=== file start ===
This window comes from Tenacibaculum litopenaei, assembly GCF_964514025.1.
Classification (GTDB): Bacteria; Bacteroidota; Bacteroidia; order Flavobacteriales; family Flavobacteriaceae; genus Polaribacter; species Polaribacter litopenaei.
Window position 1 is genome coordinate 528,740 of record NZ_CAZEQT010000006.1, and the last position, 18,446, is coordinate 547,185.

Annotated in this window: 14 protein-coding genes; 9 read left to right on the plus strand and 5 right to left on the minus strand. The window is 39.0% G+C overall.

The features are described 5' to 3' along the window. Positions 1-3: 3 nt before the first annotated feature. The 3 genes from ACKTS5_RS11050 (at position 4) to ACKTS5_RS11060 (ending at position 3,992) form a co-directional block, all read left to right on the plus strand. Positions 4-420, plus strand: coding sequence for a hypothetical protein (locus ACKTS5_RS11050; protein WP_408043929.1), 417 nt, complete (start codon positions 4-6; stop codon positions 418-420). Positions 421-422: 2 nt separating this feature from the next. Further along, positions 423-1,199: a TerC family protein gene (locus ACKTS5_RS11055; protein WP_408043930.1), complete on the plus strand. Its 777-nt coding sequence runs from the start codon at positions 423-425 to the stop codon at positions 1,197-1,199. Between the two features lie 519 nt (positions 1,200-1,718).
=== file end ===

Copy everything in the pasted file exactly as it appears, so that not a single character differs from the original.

This window comes from Tenacibaculum litopenaei, assembly GCF_964514025.1.
Classification (GTDB): Bacteria; Bacteroidota; Bacteroidia; order Flavobacteriales; family Flavobacteriaceae; genus Polaribacter; species Polaribacter litopenaei.
Window position 1 is genome coordinate 528,740 of record NZ_CAZEQT010000006.1, and the last position, 18,446, is coordinate 547,185.

Annotated in this window: 14 protein-coding genes; 9 read left to right on the plus strand and 5 right to left on the minus strand. The window is 39.0% G+C overall.

The features are described 5' to 3' along the window. Positions 1-3: 3 nt before the first annotated feature. The 3 genes from ACKTS5_RS11050 (at position 4) to ACKTS5_RS11060 (ending at position 3,992) form a co-directional block, all read left to right on the plus strand. Positions 4-420, plus strand: coding sequence for a hypothetical protein (locus ACKTS5_RS11050; protein WP_408043929.1), 417 nt, complete (start codon positions 4-6; stop codon positions 418-420). Positions 421-422: 2 nt separating this feature from the next. Further along, positions 423-1,199: a TerC family protein gene (locus ACKTS5_RS11055; protein WP_408043930.1), complete on the plus strand. Its 777-nt coding sequence runs from the start codon at positions 423-425 to the stop codon at positions 1,197-1,199. Between the two features lie 519 nt (positions 1,200-1,718).